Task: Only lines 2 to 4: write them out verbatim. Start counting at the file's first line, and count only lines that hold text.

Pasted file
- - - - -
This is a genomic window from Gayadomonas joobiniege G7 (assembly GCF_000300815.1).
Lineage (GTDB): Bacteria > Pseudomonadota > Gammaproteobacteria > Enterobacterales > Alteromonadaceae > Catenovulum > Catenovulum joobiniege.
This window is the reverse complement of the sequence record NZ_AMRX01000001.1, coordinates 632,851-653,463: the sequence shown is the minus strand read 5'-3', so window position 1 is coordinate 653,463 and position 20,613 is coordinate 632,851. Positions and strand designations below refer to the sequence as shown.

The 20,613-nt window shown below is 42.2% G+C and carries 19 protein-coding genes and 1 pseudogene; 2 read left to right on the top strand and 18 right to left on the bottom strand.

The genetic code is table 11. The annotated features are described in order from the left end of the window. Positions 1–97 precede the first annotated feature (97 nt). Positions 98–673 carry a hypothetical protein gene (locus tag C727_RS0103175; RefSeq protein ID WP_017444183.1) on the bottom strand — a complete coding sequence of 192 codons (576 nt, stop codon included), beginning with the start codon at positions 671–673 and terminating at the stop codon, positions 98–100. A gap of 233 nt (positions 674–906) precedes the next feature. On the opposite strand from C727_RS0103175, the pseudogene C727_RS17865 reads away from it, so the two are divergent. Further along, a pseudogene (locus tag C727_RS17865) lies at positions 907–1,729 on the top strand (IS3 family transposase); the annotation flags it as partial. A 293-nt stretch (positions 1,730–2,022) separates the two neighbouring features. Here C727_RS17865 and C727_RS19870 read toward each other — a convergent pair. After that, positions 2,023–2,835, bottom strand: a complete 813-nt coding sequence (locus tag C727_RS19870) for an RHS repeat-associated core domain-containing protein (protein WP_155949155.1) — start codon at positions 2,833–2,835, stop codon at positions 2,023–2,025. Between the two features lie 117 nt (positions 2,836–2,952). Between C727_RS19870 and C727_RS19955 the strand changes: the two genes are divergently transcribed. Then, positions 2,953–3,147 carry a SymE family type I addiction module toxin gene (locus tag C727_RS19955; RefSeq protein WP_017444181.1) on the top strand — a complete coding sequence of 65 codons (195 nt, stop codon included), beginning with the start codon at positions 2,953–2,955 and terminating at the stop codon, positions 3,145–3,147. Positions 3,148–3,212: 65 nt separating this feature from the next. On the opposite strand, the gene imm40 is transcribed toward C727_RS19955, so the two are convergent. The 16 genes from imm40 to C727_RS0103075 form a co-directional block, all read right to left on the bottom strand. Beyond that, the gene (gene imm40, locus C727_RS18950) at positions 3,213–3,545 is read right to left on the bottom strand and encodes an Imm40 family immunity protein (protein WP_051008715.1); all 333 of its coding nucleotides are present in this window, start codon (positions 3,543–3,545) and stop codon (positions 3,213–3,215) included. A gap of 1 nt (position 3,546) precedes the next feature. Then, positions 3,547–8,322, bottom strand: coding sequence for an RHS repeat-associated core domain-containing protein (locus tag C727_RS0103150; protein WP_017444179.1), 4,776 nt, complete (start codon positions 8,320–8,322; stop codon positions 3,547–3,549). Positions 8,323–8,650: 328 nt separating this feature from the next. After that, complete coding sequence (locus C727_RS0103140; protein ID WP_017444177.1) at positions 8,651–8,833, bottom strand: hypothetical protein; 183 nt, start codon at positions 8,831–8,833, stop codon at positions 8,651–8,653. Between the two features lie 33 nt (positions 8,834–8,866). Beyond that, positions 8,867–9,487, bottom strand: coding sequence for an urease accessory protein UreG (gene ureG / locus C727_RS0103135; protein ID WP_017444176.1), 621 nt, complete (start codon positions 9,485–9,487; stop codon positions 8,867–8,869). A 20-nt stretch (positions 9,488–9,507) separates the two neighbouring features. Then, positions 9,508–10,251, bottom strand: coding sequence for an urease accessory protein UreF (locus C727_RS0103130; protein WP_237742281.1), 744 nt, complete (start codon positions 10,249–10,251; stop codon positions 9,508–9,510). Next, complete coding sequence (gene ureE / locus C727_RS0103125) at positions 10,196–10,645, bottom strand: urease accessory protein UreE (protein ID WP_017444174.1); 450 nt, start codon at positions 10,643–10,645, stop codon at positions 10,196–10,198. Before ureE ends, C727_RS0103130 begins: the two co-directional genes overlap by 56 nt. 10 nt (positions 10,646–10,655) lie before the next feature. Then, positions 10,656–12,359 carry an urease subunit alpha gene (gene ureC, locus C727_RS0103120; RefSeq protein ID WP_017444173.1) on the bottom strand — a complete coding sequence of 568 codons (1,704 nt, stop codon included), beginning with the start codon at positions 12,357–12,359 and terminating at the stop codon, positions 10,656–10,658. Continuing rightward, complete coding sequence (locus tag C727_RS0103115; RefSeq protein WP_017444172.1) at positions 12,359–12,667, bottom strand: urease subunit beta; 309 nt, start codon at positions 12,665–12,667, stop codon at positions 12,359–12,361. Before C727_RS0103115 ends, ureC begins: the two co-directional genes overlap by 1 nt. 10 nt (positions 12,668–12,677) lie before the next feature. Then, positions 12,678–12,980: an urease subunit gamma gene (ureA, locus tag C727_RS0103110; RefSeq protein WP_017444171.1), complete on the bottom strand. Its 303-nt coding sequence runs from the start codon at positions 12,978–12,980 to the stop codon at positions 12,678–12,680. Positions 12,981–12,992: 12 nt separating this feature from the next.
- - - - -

Lineage (GTDB): Bacteria > Pseudomonadota > Gammaproteobacteria > Enterobacterales > Alteromonadaceae > Catenovulum > Catenovulum joobiniege.
This window is the reverse complement of the sequence record NZ_AMRX01000001.1, coordinates 632,851-653,463: the sequence shown is the minus strand read 5'-3', so window position 1 is coordinate 653,463 and position 20,613 is coordinate 632,851. Positions and strand designations below refer to the sequence as shown.

The 20,613-nt window shown below is 42.2% G+C and carries 19 protein-coding genes and 1 pseudogene; 2 read left to right on the top strand and 18 right to left on the bottom strand.